In short, the main tactic has been to find any angle at all which looks at the earnings side of the equation. Because as long as that’s the focus of attention, conversation is shut out on what might be done with £400m or more of avoided cuts. The ministerial lines on that were simply hopeless, with John Swinney calling large numbers of avoidable public sector job losses “regrettable”. There were challenges too for the party on the ground. Dundee City Council’s SNP leadership welcomed the decision to leave SRIT in the box, even as it peered into a £23m “black hole” (The Courier). The leader of the SNP Group on Glasgow City Council condemned the possibility that the council might have to tear up a three year funding deal for local charities as a potential “disaster” (The Herald). There’s much more of this to come and, while sending the blame back south (in the words of a letter writer to The National, “A Penny for Trident”) will play well with some, it’ll be harder to make work locally when cuts become reality, as long as the opposition continues to highlight the potential for an alternative.
Wray’s careful analysis on Common Space challenged the scale of Labour’s anti-cuts rhetoric by arguing that £400m net proceeds would be too little to fully protect public spending, an argument also put by Torsten Bell. Wray estimated that would cost nearer £650m. But that’s hardly a position the government can comfortably take, not least as £400m is still more than the cost of maintaining the entire prison system: it would unarguably make a big difference.
Notably, Labour does not appear to have been able to look to anti-poverty campaigners for support. Strictly speaking, this is not news. When the Finance Committee held an inquiry into the use of these powers last summer, they received no evidence at all from organisations who are otherwise generally very concerned about the impact of tax, benefits and public spending policy on the poor. Not one third sector organisation argued then that using these powers might be better than foregoing the money they would raise. It is new to observe however that even as the scale and nature of council budget cuts has become clearer, not one such organisation (as far as I can tell) has spoken out this week in favour of using progressive taxation to protect public services: only some of the unions have so far offered support. I find that astonishing: it does not leave me feeling comfortable about the state of Scottish civic life.
The Green Party too played a baffling hand, with Patrick Harvie MSP refusing to support an increase in SRIT while still arguing that we urgently needed to raise the money. His alternative proposal appeared to rest heavily on a wholesale reorganisation of council tax bands in the next 6 weeks or so, by comparison with which implementing Labour’s compensation scheme would be a doddle.
Frit about SRIT
This reluctance to argue for SRIT now as an alternative to cuts carries a longer term risk to the nature of public debate about tax. As the week went on, it was noticeable how many government supporters on-line came out as income tax sceptics, identifying it principally not as a civilised and equitable part of the toolkit for financing public services, but a discouragement to and penalty on hard working types, including those who are not particularly low paid. As one put it to me, he was really a “soft Tory”, though he took polite exception to my saying that his arguments reminded me of the Thatcherite rhetoric with which I grew up, prioritising keeping tax down over investing in public services even as my school crumbled. Another lively and interesting new pro-independence voice, and critical friend to the SNP, tweeted that redistribution is a “flowery word that allows politicians to take more of your money and spend it”. There weren’t many echoes of Keir Hardie’s advocacy of graduated income tax as progressive in principle, or the Atlee government’s Keynsian economics, in all this.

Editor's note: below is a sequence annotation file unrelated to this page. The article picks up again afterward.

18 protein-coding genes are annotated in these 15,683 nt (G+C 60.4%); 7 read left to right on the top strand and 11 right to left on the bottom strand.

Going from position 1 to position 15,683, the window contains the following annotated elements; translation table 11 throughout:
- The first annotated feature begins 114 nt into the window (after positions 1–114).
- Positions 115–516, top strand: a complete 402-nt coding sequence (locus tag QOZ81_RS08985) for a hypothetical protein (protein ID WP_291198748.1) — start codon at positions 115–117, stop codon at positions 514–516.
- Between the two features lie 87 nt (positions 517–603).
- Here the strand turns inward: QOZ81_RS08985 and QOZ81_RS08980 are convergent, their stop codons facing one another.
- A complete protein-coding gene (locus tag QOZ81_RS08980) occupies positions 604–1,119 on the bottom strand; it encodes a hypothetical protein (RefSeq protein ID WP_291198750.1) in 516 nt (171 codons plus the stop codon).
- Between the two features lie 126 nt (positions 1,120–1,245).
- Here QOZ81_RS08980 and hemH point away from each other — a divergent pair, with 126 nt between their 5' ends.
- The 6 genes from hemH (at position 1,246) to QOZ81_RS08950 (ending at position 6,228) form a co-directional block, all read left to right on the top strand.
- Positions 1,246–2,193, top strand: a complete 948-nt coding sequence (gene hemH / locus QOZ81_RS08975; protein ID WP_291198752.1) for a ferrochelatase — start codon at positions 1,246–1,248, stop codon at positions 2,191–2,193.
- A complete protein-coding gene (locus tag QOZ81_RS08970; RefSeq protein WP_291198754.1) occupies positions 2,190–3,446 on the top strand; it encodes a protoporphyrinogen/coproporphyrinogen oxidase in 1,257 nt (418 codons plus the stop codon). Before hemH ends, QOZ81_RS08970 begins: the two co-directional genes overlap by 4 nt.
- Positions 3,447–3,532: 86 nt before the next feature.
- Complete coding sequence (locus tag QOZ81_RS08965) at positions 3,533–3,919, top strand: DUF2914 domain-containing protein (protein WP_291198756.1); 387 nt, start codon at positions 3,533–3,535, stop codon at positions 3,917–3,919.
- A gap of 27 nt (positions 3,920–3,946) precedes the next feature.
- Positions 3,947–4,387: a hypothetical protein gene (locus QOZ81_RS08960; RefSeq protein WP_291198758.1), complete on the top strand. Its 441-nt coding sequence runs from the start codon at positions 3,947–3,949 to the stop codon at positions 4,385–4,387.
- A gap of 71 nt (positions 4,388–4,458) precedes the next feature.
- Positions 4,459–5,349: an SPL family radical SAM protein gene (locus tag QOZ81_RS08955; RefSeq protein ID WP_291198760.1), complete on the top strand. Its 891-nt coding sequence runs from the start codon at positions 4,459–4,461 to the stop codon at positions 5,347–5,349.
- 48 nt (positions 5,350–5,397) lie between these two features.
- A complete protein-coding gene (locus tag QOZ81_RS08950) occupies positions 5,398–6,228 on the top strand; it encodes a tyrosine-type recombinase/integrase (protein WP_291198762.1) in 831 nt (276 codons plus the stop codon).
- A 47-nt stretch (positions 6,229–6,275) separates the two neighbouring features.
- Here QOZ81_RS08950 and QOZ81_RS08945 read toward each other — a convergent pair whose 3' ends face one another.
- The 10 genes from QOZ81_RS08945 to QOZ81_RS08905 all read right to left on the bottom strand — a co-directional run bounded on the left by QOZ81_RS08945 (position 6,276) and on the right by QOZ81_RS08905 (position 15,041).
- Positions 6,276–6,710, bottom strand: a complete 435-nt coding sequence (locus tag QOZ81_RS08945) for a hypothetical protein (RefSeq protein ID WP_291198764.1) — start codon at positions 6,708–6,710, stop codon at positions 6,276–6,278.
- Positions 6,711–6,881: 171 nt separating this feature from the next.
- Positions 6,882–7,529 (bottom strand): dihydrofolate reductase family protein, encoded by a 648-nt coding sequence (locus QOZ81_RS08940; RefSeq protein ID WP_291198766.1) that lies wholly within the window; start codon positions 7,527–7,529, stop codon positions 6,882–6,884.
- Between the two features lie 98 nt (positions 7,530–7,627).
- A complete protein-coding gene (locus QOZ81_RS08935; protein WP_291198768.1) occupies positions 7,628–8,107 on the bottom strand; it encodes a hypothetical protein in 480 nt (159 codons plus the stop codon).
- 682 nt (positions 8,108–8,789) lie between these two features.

So, it’s all been very educational. However it’s now the SNP who need to learn fast. As negotiations over the fiscal framework run on, it becomes increasingly possible that SRIT will be the only game in town for serious revenue raising not just in the coming year but the one after. So even if the Scottish Government can identify a sub-group from whom it feels confident asking for substantially more, it could be another two years before it is able to do that.
With the Liberal Democrats and Labour declared, the political risk (and it is a real one) of proposing a tax rise has been removed for the governing party. Various people have described SRIT as a trap for the SNP: damned if they do and damned if they don’t. The repositioning of Labour and the Liberal Democrats makes that far less true. Of course most people don’t particularly want to pay more tax, but it is impossible to imagine a safer context politically in which the SNP could propose using these powers, particularly once the cushioning effect of the threshold rise at lower incomes is thrown in. Indeed, this may be the easiest opportunity there will ever be to challenge the assumption that a race to the bottom on income tax is as inevitable as gravity. The SNP might lose a few votes, but it’s implausible that it would be on a scale which would cause them real damage.
Otherwise, the dossier of painful local cuts will fill up. Even if the government finds a way to repair some of this year’s damage to council budgets in twelve months’ time, ahead of the local elections, the narrative in which Scotland distinguishes itself by being more Nordic than Anglo-American in its instincts will have taken a knock. I’ll confess to always having been sceptical about that one, a position I now turn out to share with a surprisingly large number of government supporters. But as I watch councils being pushed – avoidably, I repeat – into advancing the Cameron/Osborne smaller state agenda, ostensibly so that those on median earnings need not pay £7.50 a month more in tax than they do now, nothing would make me happier than Nicola Sturgeon proving me wrong. Whatever we learnt this week, there’s still time for Sturgeon and Swinney to do some revision.
Photo: courtesy of Scottish Government via Flickr Creative Commons